Will a wider ‘co-design’ of a new ACC levy incentive system lead to a universal embrace from the business sector and deliver better health and safety outcomes for the country’s workplaces, or will it lead to a bolt-on Frankenstein-like policy to replace a scheme that has already been turned off?

Regardless of any ACC outcome, Assura Software MD Hamish Howard says the key is having robust internal health and safety systems and processes.

Remember the original purpose of ACC levies and loadings? They exist in order to not just punish dangerous and unhealthy workplaces, but also to encourage and incentivise the companies that take care of their staff and keep them safe while at work.

That was before the Accident Compensation Corporation (ACC) announced another levy shake up in April, meaning it would no longer offer its Workplace Safety Discount (WSD) and Workplace Safety Management Practices (WSMP) products. ACC has pressed pause on the existing offering, in favour of consulting with the business community on a better way to incentivise businesses and improve health and safety practices.

It’s called a ‘co-design’ approach to enhancing the wider claims programme.

The WSD and WSMP were based on experience ratings (ER), which take into account a business’s claim history when calculating the ACC levies that a business will need to pay. This means a company with a lower-than-average injury rate, with better-than-average rehabilitation or return-to-work rates, could receive a discount. Of course, if a company has a worse-than-average claims experience, the company might receive a loading on their levy.

Law changes aside, the most important thing is a robust internal health and safety process.

The ACC offered a no-claim discount programme for small businesses, which rewards them with a 10 percent discount, or alternatively a loading on their levies. For medium and large businesses, it applied an experience rating that offered a discount of up to 50 percent or a loading of up to 75 percent. They’ve also got a nifty table on their site for some quick back-of-the-envelope-type calculations.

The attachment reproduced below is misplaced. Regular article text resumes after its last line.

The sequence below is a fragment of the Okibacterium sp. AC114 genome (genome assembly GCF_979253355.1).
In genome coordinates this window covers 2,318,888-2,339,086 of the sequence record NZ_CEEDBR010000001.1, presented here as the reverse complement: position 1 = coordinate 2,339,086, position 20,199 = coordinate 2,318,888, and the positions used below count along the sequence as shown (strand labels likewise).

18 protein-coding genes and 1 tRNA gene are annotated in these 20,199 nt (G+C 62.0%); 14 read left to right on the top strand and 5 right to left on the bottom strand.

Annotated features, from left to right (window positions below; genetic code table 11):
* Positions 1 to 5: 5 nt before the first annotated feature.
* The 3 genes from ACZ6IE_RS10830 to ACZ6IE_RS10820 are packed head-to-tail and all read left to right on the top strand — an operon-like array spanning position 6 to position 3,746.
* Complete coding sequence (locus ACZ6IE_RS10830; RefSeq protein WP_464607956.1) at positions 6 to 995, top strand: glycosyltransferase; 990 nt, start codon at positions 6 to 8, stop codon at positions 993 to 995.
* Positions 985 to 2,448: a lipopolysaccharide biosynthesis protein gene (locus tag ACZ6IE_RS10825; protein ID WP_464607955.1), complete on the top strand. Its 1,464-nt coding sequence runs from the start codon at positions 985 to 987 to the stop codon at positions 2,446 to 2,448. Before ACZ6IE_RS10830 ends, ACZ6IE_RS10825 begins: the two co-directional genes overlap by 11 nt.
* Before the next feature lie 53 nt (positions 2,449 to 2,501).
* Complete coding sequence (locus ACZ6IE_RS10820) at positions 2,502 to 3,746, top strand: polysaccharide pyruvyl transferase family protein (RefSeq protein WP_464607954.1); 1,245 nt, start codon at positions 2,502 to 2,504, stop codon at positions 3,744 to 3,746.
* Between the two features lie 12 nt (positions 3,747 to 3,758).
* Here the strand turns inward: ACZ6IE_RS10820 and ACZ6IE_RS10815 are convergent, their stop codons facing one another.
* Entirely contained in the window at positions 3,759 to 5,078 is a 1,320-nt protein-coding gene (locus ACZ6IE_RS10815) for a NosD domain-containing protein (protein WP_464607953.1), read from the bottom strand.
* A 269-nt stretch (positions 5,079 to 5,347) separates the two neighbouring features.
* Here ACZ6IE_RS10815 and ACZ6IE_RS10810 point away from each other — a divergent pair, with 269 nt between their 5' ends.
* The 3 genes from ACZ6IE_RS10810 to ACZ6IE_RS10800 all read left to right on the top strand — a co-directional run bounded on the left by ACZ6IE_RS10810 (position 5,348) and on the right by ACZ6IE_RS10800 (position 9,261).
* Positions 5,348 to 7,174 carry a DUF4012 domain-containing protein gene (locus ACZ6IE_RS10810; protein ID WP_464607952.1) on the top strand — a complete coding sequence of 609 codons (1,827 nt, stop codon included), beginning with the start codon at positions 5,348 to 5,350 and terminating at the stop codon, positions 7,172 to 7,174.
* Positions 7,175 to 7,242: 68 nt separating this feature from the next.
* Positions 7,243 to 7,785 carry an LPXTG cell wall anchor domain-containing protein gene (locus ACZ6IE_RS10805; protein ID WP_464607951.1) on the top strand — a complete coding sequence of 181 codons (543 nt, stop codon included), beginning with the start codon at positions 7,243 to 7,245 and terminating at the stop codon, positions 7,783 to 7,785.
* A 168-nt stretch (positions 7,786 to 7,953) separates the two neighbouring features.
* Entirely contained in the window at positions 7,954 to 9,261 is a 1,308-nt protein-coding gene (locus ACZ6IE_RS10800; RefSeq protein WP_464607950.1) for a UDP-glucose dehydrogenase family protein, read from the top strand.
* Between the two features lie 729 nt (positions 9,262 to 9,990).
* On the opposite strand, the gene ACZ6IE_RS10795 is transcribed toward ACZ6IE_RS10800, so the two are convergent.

That’s no small beer. But on the topic of ACC, opinions are like certain parts of one’s anatomy – everyone’s got one. Therefore, ACC is going out to the business public to seek its input, and to see if someone out there knows a better way to incentivise companies, which will simultaneously deliver better health and safety outcomes for New Zealand’s workplaces.

To give ACC credit, it is aware that this is no walk in the park, and its information advising on this significant change was rather honest.

“We’ve got more work to do in shaping how ER might motivate businesses to drive improvements in their health and safety performance,” opines ACC’s dedicated co-design project website.

In the meantime, it has already flicked the switch off on the current system.

Now, I love a good bit of co-design as much as the next business owner, but while ideas and co-design action intrigues and inspires business managers and management consultants across the nation, ACC have turned off any incentives in the meantime, specifically its Workplace Safety Discount (WSD) and Workplace Safety Management Practices (WSMP) incentives.

Although not all companies were big fans of these schemes, they were available and perhaps went some way in dangling both the tasty carrot and threatening stick. With nothing yet to replace them, and delays in the process already, there is some trepidation about when and what scheme will eventuate.

What is certain though is, if a company has a good health and safety management system in place, including one that is solid on data, it shouldn’t fall foul of the new output of the ‘co-design’ process or fear a re-audit – even if the new ACC co-designed process does resemble some sort of “Son of Frankenstein” mix of new and old levy rules. You can see some examples of good health and safety management systems we implemented for Hellers and The Greater Wellington Regional Council.

The answer in the long run might mean ACC needs to drastically increase the levies paid by employers for those with high injury rates because, until then, nothing much will drastically change for those high-risk sectors such as forestry and construction.

Brandishing my trusty biro, I looked at a forestry company for example. If its wage bill was $3.2 million per year, its levy would be more than $100k. A 20 percent discount from Tertiary WSMP would be a $20k saving. However, this would also be similar in the saving that a food manufacturer, employing 250 people in a less dangerous industry, would also make.

In the meantime, the prudent thing most companies can do for both their staff’s welfare, and for its bottom line, is to get an effective, inclusive and easy-to-use health and safety system in place that clearly provides the data and trends at the fingertips of both management and board directors.

Not only will this keep fear of policy monsters at bay, it will also provide information to potentially improve safety and productivity while saving money on future levies.